You’ve seen them haven’t you? Those amazing dog/handler teams that seem to be able to do anything? It doesn’t matter what the person is trying to teach the dog, he figures it out and in no time at all has the skill mastered? How does that happen? I think the basis of the whole thing is Impulse Control. Really. The dog learned how to control his impulses long enough to focus on the training and work through the learning process. So, how do we teach impulse control? It’s so simple when you give it some thought!
Sue Ailsby calls it “Dog Zen” (… to get the treat, you must leave the treat.). Suzanne Clothier calls it “Get your dog off welfare” (… have them work for whatever they want). Susan Garrett refers to the “Premack Principle” (… to get what you want, you have to do what I want). Simple! Now to get more specific…
One of the first exercises to teach a new puppy (or older dog) – “Wait”. Put a really yummy treat in your hand and show it to your dog. While Phido is pawing, nose pushing or grabbing at your hand, your fist stays closed. When he backs off for a second to think of another way to get the treat, open your fist and give it to him. Repeat this behavior until you can show him a treat on your open hand and he looks at you for permission before he gets the treat. He’s just learned to control his impulses and give you his attention to get his treat. (He’s working for something he wants. To get what he wants he has to do what you want – leave the treat and look at you.) That’s a great start! Now you can generalize that behavior!
Think about the things your dog wants that he can’t get/do for himself. Opening the cupboard with the dog treats in it, opening the door to outside, filling food bowls, getting the tug toy off the top of the refrigerator for a nice game of tug, massage on the couch during TV time… the list is endless. Make yourself a list of the things your dog likes and another list of the things he knows how to do. Then ask for something you want before you give him what he wants. For example, Phido wants to go for a walk. If you’re willing to go for a walk, perhaps he needs to do a sit or down stay while you put on your coat and boots and get out the leash. If he won’t do his stay, take off your coat and boots and walk away from the door. Come back in a minute or two and try again. He’ll quickly learn that the only way to get out for a walk is to do what you ask first! Impulse control!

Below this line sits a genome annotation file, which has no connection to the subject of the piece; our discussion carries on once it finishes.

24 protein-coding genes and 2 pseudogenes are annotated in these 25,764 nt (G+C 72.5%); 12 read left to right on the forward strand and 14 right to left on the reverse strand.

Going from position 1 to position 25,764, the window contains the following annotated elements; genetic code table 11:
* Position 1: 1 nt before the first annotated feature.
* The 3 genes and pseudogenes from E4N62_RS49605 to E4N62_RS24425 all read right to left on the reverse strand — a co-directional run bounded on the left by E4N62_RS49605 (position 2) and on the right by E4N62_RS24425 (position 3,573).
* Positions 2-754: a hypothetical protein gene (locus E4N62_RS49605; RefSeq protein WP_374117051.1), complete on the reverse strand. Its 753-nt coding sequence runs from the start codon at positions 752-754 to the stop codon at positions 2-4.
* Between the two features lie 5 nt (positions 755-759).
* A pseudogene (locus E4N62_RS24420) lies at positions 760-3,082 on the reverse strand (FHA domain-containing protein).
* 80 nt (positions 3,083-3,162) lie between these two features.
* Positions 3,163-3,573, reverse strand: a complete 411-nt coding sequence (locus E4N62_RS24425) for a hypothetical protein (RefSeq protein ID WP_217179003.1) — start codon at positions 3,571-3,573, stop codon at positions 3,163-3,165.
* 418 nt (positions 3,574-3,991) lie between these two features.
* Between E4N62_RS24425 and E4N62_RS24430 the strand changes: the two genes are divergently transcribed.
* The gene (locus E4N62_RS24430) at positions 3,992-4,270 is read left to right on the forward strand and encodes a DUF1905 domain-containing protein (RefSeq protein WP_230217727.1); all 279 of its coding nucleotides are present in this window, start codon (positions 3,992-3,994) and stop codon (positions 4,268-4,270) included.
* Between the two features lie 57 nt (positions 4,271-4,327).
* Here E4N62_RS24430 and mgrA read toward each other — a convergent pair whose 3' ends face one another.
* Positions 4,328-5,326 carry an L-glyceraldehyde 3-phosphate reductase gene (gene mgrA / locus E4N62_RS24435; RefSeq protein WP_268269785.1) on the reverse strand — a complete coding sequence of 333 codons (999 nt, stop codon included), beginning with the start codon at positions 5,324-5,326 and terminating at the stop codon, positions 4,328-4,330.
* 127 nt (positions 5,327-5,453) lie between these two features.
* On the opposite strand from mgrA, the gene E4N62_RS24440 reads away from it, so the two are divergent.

If you want a solid “wait” at the agility start line, you must insist on getting it or “Fluffy” doesn’t get to go play agility! You ask Fluffy to “wait” while you lead out, if Fluffy gets up before you release her to run, you must stop her and make her go back to wait. She does not get to play until you say so – she must do what you want before she gets what she wants. Just as a side note – if Fluffy breaks her wait 2-3 times in a row, you should probably put her away for a few minutes. She does NOT get to go jump and tunnel if she breaks her wait! That can be a tough thing to do when you’ve paid entry fees, but if you are consistent it will only happen a couple times before you get her full cooperation!
Start looking for ways to teach your dog impulse control – and start seeing your dog become the one other handlers look at and say “I wish I had a (place your breed of choice here)!” For information visit Pet Planet.